By Leah Armstrong, 13-May-2009
New figures released by the World Wildlife Fund (WFF) today reveal that only one per cent of sustainable palm oil has been bought, in spite of the Roundtable on Sustainable Palm Oil (RSPO) pledge to use sustainable product.
Over 43 million tons of PALM OIL is produced worldwide, being used as a major ingredient in the production of food, cosmetics, soaps, shampoos and detergents. Europe imports 2.7 million tons of palm oil annually, making it the third biggest market for the world, after India and China.
WWF is particularly alarmed that that the problem is escalating, as the world’s demand for palm oil increases, in spite of initiatives such as RSPO. David McLaughlin, vice president of agriculture for WWF revealed that “so far 1.3 million tons of certified sustainable palm oil has been produced, but less than 15,000 tons have been sold.”
RSPO was set up in 2002 and has grown to include more than 300 members between them, accounting for more than 35% of global palm production. They each pledged to ‘help reduce deforestation, preserve biodiversity and respect the livelihoods of rural communities in palm-oil producing countries’.
In November 2008, the group’s commitment to this principle appeared to be in action, when the world’s first shipment of ‘RSPO-certified sustainable palm oil’ arrived in Rotterdam. At that time, the group stated that the use of sustainable oil would increase in the coming years. However, in light of recent figures, it would seem to the WFF that this was a hollow promise.
WWF has issued a statement asking all companies to use 100% certified sustainable palm oil by 2015, to make public their plans with deadlines to achieve this goal and to begin purchasing certified sustainable oil immediately.
Environmental organizations such as Greenpeace and WWF have long voiced concern about environmental damage caused by palm oil production.
“The tropical forests of Borneo and Sumatra are being cleared at such a rapid pace that the carbon emissions from this deforestation are greater than the industrial emissions of some developed countries, said WWF senior program officer Ginny Ng.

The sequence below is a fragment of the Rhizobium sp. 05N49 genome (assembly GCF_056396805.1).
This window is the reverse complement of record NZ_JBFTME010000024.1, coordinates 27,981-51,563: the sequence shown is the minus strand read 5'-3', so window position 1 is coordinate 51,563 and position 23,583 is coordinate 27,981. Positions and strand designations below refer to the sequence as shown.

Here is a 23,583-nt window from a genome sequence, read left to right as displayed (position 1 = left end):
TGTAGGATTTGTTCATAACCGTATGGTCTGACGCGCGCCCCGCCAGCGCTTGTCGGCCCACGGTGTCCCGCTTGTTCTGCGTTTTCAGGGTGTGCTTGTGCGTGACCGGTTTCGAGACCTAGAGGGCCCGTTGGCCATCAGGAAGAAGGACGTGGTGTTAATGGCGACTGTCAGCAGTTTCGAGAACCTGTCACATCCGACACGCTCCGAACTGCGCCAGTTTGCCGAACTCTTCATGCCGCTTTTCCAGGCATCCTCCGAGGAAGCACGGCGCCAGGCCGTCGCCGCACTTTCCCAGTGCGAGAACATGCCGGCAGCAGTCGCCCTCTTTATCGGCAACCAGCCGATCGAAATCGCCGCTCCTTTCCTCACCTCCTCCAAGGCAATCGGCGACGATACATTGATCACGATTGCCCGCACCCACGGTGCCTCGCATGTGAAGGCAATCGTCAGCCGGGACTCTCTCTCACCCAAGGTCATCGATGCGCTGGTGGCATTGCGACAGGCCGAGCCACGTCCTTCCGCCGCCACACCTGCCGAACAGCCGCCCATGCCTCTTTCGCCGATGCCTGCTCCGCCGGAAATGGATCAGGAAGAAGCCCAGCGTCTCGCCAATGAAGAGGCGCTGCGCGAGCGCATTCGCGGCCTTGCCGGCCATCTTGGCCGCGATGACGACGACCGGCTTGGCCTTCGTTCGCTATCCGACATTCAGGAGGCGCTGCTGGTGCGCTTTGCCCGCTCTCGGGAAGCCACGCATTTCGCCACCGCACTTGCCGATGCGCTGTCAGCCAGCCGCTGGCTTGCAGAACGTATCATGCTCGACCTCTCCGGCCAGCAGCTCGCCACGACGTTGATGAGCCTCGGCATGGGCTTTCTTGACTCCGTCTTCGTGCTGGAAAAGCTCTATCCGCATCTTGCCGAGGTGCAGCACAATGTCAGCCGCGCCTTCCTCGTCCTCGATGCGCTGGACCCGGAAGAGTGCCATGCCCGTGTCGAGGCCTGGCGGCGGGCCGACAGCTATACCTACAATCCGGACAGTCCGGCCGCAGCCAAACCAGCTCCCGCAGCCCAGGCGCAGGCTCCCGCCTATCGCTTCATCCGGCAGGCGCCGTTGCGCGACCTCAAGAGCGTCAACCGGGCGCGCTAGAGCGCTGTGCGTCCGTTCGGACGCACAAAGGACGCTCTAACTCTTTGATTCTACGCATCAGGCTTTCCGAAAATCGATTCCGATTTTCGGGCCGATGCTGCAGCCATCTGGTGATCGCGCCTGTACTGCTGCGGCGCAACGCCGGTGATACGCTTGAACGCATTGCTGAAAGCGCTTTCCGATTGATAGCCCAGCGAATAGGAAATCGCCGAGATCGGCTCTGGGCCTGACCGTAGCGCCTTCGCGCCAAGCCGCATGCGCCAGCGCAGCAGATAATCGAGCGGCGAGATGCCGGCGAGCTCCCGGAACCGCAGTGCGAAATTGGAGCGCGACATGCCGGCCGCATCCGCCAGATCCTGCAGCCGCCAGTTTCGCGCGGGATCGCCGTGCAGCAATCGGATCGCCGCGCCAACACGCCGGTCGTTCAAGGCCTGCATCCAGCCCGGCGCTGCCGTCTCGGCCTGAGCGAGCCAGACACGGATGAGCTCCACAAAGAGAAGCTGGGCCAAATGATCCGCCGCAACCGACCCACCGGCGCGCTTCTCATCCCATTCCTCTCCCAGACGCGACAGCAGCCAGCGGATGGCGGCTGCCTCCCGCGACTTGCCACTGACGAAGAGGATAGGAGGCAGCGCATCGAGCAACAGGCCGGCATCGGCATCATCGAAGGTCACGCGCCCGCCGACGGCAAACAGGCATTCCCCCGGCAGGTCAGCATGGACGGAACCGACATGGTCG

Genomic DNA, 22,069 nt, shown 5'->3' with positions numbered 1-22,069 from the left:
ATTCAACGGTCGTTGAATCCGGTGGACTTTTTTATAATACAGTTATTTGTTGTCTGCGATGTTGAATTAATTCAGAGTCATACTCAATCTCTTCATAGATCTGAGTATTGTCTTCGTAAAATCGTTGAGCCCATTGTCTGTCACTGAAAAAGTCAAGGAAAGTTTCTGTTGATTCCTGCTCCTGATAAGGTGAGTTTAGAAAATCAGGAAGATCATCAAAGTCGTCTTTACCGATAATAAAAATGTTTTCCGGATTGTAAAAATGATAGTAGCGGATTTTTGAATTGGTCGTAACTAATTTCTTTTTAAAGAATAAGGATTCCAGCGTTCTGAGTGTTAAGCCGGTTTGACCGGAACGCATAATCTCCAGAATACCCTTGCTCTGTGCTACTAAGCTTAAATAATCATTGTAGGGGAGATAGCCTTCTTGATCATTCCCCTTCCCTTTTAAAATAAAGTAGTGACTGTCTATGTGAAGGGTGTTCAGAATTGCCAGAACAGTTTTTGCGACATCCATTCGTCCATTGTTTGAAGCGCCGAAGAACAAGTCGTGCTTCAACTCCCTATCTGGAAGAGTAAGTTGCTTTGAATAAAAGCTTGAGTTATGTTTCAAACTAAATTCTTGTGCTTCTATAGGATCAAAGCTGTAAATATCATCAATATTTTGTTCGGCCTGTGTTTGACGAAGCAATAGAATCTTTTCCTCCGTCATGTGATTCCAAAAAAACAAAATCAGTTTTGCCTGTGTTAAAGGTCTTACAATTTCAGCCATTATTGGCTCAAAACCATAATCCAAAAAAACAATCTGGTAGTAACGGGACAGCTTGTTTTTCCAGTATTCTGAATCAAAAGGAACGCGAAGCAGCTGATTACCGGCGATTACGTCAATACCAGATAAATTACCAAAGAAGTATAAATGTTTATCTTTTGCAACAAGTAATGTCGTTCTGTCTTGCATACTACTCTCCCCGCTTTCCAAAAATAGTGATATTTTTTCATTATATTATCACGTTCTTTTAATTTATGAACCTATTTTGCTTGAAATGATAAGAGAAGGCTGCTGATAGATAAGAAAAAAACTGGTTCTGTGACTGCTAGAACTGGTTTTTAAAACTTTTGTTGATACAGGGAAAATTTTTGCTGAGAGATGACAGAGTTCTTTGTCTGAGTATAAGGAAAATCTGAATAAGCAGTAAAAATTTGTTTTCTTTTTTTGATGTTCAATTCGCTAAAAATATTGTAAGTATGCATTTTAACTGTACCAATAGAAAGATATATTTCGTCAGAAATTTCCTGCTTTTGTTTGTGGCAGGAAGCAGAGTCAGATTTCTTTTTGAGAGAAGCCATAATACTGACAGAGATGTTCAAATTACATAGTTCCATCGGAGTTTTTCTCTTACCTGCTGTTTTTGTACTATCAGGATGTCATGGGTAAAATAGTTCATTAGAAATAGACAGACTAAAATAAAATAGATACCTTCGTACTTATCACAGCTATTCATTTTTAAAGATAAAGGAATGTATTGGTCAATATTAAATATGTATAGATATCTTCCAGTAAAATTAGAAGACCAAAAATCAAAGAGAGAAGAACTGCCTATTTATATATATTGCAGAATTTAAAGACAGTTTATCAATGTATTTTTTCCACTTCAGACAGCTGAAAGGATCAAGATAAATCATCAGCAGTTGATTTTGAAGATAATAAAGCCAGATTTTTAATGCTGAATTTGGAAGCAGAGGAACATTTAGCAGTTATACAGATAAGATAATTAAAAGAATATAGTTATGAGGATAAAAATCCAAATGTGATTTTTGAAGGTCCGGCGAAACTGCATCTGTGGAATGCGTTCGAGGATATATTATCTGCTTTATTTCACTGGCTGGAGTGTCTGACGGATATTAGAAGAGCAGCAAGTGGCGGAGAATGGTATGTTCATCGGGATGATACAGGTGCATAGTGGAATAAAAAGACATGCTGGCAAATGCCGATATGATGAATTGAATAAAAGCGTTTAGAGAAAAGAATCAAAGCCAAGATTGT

“The orangutans, elephants, tigers and rhinos on these islands don’t stand a chance of survival if their forests aren’t protected. Creating a demand for sustainably grown palm oil is essential to their survival”.
WWF is particularly alarmed that that the problem is escalating, as the world’s demand for palm oil increases, despite initiatives such as RSPO. David McLaughlin, vice president of agriculture for WWF revealed that “so far 1.3 million tons of certified sustainable palm oil has been produced, but less than 15,000 tons have been sold.”
New incentives for sustainability
In an effort to speed up their disappointing performance, WWF will assess the world’s major users of palm oil over the next six months and publish a ‘Palm Oil Buyer’s Scorecard’, ranking the commitment and actions of major global retailers, manufacturers and traders. They will be scored on a variety of criteria which will evaluate their performance and encourage them to switch to certified sustainable palm oil.
This news also comes at a time when research has yielded the first genetic blueprint of oil palms, an important step which could improve productivity and therefore sustainability.
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